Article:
|Iria/Iria: Zeiram the Animation|
|Scr:||Tsunehisa Arakawa, Tetsuro Amino|
|Des:||Ryunosuke Otonashi, Masakazu Katsura|
|Length:||35 Minutes, x6 Episodes|
|Resources:||The Anime Encyclopedia 2001 Release|
Bounty hunter Iria and her associates are charged with rescuing hostages from a deep-space cargo vessel, only to discover that they are already dead. Her brother Gren dies from defending her from Zeiram, and unstoppable bioweapon with a carnivorous noh mask built into his head. As the vengeful Iria chases Zeiram across a marvelously well-realized alien planet, she sees that she has been framed in a conspiracy and has accidentally obtained a pendant containing an incriminating data chip.
Featuring excellent music, wonderful designs inspired by Terry Gilliam films such as The Adventures of Baron Munchausen (1998), and a rare anime character design job for VIDEO GIRL AI - creator Masakazu Katsura, Iria is an excellent science-fantasy adventure with a truly alien feel, let down only by a mediocre English-language dub.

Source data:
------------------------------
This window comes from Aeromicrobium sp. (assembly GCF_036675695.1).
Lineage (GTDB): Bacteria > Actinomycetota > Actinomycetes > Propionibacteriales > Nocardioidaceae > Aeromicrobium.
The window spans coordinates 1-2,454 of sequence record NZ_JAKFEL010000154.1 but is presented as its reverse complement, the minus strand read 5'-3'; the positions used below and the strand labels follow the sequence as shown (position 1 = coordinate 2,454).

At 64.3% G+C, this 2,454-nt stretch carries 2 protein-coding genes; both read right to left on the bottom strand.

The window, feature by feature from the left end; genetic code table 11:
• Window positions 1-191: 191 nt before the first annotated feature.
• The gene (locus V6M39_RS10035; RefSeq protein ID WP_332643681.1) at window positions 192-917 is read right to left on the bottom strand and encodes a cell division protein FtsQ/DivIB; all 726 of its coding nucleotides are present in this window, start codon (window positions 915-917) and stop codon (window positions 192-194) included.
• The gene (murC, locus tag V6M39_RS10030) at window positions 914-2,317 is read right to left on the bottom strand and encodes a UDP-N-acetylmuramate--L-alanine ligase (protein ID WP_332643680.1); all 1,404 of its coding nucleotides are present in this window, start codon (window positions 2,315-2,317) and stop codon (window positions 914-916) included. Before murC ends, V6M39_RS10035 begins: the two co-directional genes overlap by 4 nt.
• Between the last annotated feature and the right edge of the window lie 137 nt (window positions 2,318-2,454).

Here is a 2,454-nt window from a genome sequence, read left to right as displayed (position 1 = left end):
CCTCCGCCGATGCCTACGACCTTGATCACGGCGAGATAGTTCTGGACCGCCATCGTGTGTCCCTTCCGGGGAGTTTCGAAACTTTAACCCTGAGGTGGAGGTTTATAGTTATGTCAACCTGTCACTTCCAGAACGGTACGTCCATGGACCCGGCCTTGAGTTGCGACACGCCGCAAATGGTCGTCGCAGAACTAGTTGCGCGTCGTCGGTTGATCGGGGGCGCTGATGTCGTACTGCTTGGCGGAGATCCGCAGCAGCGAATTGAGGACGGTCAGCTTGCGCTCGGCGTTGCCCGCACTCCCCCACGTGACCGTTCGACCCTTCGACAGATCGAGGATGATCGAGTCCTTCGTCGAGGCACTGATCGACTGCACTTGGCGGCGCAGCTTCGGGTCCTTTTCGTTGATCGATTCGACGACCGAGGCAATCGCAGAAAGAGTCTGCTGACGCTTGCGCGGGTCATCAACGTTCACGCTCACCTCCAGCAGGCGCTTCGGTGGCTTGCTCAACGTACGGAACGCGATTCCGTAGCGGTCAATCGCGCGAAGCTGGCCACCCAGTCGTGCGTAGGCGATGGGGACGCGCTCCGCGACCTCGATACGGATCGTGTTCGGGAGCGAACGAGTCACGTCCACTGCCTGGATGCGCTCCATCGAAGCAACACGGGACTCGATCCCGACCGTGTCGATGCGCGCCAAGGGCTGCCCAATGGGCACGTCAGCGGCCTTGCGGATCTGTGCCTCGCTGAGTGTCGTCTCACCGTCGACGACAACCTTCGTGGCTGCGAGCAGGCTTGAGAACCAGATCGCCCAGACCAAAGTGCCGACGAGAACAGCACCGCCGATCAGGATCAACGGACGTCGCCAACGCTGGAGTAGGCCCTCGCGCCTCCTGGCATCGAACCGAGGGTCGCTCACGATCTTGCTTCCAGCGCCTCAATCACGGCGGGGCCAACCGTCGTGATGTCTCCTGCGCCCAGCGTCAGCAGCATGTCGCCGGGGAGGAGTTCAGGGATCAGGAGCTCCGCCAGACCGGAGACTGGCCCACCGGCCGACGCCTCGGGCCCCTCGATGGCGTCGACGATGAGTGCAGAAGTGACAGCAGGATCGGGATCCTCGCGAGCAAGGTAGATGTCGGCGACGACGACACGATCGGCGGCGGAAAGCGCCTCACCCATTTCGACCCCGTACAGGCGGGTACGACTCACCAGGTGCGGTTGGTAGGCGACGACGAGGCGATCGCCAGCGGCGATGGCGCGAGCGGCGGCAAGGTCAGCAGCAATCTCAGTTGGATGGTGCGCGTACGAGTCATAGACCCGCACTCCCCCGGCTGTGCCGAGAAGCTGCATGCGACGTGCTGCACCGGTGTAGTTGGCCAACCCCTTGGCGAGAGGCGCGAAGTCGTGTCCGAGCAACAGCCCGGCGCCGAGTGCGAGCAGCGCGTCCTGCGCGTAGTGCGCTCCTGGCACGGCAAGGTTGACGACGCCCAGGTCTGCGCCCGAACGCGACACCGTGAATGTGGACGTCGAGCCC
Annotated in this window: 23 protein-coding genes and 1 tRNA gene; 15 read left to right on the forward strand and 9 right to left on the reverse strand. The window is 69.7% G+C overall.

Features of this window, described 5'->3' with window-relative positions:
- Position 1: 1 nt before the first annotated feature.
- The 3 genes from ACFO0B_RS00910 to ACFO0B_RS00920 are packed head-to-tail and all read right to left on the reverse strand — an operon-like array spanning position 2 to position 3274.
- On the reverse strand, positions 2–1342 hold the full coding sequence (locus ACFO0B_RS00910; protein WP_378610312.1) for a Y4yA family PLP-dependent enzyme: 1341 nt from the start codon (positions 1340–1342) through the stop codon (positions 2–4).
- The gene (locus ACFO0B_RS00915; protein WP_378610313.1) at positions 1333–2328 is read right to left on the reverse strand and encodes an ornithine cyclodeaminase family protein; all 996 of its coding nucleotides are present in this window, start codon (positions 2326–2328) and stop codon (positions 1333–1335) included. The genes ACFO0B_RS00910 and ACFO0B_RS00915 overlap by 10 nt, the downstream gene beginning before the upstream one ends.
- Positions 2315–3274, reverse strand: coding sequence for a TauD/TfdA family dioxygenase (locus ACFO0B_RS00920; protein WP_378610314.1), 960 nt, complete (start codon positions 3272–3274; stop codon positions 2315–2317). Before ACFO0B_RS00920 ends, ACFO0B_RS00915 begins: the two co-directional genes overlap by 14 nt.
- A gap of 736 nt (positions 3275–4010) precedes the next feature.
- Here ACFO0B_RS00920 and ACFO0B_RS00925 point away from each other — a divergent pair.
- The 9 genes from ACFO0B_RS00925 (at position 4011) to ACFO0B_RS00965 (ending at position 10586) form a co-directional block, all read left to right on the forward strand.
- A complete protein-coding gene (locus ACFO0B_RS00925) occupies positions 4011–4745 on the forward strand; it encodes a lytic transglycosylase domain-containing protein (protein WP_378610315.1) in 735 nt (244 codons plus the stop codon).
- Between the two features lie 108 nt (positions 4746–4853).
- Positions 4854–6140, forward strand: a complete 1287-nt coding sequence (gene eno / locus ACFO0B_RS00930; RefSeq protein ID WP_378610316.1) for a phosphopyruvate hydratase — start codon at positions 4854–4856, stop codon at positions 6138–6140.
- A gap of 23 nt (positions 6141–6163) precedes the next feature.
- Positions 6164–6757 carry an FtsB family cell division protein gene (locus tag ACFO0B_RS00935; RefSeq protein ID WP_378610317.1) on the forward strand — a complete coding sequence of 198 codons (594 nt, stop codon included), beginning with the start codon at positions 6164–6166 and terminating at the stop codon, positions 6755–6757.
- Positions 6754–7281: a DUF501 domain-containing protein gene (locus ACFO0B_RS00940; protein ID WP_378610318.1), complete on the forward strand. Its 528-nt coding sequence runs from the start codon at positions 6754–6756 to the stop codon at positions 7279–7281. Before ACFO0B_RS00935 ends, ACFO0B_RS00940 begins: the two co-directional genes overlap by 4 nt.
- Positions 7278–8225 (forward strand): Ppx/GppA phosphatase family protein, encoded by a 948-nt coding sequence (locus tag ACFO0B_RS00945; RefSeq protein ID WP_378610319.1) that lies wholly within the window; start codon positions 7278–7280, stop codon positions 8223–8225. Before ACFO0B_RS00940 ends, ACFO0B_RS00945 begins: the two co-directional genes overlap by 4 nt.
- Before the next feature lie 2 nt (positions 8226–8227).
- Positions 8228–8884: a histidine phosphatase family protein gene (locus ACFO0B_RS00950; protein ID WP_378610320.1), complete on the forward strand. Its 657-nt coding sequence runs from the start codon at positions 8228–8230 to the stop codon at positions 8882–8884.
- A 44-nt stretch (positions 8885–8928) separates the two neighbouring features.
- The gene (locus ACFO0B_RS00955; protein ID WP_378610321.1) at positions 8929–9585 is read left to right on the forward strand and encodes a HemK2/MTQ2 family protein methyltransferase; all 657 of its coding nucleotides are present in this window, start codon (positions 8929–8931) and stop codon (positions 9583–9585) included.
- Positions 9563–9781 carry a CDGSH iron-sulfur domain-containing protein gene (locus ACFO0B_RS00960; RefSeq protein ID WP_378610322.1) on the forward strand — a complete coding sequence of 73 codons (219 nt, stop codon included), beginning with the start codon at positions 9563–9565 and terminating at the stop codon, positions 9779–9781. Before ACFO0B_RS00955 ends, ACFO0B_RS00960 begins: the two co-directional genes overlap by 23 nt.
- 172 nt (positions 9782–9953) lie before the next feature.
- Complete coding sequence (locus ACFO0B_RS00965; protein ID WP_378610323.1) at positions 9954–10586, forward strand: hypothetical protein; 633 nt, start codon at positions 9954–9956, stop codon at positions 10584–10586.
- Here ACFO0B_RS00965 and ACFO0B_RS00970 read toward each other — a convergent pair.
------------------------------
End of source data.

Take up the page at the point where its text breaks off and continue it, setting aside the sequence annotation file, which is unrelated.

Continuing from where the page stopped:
The series is a prequel to Kita Amemiya's live-action movie Zeiram (1991), in which Iria, played by Yuko Moriyama instead of anime's Aya Hisakawa, pursues Zeiram to Earth. Set three year earlier, the anime is mercifully free of mundane constraints of the live version (which primarily took place in deserted Japanese street), leaping from vast space freighters to alien worlds and cities full of bizarre technologies. More characters are introduced, and the handful of rubber monsters in the original are replaced by an army of clones, causing a degree of carnage that would bankrupt a live-action studio. The franchise continued in its live-action format with Zeiram 2 (1994) and Zeiram 3 (1997), directed once more by Amemiya. He would also direct Moon of Tao (1997), also starring Moriyama, which moved the general look and feel of Zeiram to an unconnected historical-fantasy setting.